In my practice, all patients undergo an optical coherence tomography in order to evaluate efficacy of the treatment. The OCT is performed prior to being seen by the physician. The technician prepares a consent for the eye and indication mentioned from prior notes. In addition, a timeout sheet with the correct eye, procedure, and drug to be administered, must be used and documented. We utilize a sticker system to mark the right or left eye. Prior to applying the sticker to the patient's forehead, the technician must reaffirm with the patient that the correct eye, drug, and procedure is being performed. While the patient is dilating, anesthetic gel or eyedrops can be administered by the technician. If subconjunctival lidocaine is administered, the physician must first see the patient.

Physician Review. If the patient is returning for a routine injection, then the physician can review the OCT prior to entering the room. The newer spectral-domain OCTs with high-resolution photographic abilities provide exceptional resolution for making clinical decisions such as the need for angiography.

At the time of OCT review, the physician can determine if an angiogram is necessary and can be ordered again prior to the physician actually examining the patient. By the time the physician enters the room to examine the patient, all testing has already been accomplished. The physician will have information to decide if an injection is needed and an idea of when the patient should return for a repeat injection.

Physician Exam. The physician can then enter the room, examine the patient, and reaffirm that the correct eye and drug are to be injected. At this time, patients' questions can be answered and followed by application of sub-conjunctival lidocaine. If only topical anesthetic is to be used, then the physican can check for adequate anesthesia. While the patient is being prepped by the technician, the physician can proceed to another patient.

Intravitreal Injection Procedure. When returning to perform the intravitreal injection, supplies for injection should be laid out for the physician. The patient should be prepped, and lid speculum, calipers, gloves, drapes, or supplies have been placed in the room by the technician. The patient should be draped appropriately per physician's preference. The injection can then be administered in a manner comfortable for the doctor. After the injection, a technician can administer post-injection antibiotics, undrape and clean the betadine, and check for loss of vision. Some offices check eye pressure after injection. We check vision, to make certain the patient has light perception. If light perception is documented, then a patch can be applied if desired. The post-injection care instructions can be given by the technician, and the patient can be escorted to the appointment desk. The process cycle comes full circle, and the patient must be scheduled either for a routine visit, or exam and possible injection.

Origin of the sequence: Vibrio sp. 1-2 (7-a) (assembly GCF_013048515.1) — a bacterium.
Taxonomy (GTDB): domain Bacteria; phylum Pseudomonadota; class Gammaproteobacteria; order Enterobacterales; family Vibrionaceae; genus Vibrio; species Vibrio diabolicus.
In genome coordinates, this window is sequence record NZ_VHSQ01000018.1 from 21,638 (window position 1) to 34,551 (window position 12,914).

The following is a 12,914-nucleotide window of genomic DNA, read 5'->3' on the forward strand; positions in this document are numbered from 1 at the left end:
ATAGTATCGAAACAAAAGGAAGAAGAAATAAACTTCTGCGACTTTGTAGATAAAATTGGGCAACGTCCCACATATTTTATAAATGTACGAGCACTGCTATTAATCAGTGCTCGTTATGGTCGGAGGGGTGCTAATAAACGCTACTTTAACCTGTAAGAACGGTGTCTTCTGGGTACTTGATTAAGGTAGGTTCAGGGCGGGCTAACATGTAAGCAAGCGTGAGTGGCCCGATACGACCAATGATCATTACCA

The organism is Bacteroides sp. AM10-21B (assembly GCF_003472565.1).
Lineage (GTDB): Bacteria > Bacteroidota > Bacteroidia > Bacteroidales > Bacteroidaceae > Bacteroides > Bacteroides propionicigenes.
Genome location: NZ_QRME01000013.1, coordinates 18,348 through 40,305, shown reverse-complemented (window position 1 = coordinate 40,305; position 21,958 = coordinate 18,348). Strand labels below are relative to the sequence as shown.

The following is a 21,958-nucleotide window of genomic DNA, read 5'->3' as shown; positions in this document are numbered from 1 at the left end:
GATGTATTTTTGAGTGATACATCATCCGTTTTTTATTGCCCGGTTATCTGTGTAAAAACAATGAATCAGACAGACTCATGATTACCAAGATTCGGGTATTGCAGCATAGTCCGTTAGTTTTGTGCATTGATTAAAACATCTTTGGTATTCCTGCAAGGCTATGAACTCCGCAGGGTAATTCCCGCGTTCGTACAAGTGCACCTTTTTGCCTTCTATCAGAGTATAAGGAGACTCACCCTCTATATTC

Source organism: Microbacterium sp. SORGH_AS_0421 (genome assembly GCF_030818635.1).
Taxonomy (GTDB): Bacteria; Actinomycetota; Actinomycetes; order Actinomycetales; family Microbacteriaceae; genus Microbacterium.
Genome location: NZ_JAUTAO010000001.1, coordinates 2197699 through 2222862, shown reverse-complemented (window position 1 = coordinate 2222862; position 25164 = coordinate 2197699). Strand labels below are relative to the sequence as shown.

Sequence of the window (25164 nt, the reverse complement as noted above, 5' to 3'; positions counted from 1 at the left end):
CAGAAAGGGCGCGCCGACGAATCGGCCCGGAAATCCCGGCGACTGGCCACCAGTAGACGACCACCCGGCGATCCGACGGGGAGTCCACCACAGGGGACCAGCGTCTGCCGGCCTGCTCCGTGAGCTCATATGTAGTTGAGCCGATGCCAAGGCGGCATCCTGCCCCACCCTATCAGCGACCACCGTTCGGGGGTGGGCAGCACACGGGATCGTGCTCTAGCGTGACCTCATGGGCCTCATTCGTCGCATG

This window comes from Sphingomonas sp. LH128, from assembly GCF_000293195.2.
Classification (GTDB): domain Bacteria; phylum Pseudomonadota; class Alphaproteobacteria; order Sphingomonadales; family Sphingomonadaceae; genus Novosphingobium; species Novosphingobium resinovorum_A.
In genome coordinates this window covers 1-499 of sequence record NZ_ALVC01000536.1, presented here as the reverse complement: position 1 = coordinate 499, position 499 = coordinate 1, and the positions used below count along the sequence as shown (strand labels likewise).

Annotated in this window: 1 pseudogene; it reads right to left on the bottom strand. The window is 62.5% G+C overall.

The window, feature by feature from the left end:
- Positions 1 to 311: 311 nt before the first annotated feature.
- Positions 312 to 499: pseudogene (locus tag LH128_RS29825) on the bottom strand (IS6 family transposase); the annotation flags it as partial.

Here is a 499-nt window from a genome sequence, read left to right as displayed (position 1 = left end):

The specific roles of the team members (the retinal physician, technicians, front-desk staff, scheduler, billing service, photographer, and practice administrator) must be well defined and the personnel well trained in their specific roles. Technicians in particular must be versed at all levels of the procedure so that they can enhance the ability of the retinal physician to see more patients and perform more injections. The primary role of the technician is to support the physician and to answer many of the routine questions asked by the patient.

The technician should act as a surgical scrub technician. They must be trained in surgical sterile technique and comprehend the flow of the procedure. The technician should also have defined preference sheets for the physician, which state clearly the supplies preferred by the physician, what preoperative and postoperative instructions are given by a particular physician, and the particular physician's routine. This preference sheet can also include the exact method of site preparation, the type of anesthetic used, and which antibiotic drops need to be prescribed. The more the procedure can be entrusted to the technicians, the more efficient the physician will be. The task amount entrusted to the technician should be directly correlated to the level of training and trust the physician has with the technician.

The physician's role should be to examine the patient, obtain proper informed consent by answering patient questions, document the procedure, reassure the patient, and perform the intravitreal injection. Minimizing the logistical, post- and pre-procedural tasks for the physician will maximize efficiency. Also performing as much diagnostic testing prior to the physicians encounter with the patient will also streamline patient flow and minimize idle waiting for the patient.


Streamlining documentation is simple if utilizing electronic medical records. In our office, we utilize a custom-designed EMR that requires only a few check boxes to fully document the procedure note. Without an EMR set procedure, forms can be used to efficiently document the procedure while adhering to compliance issues.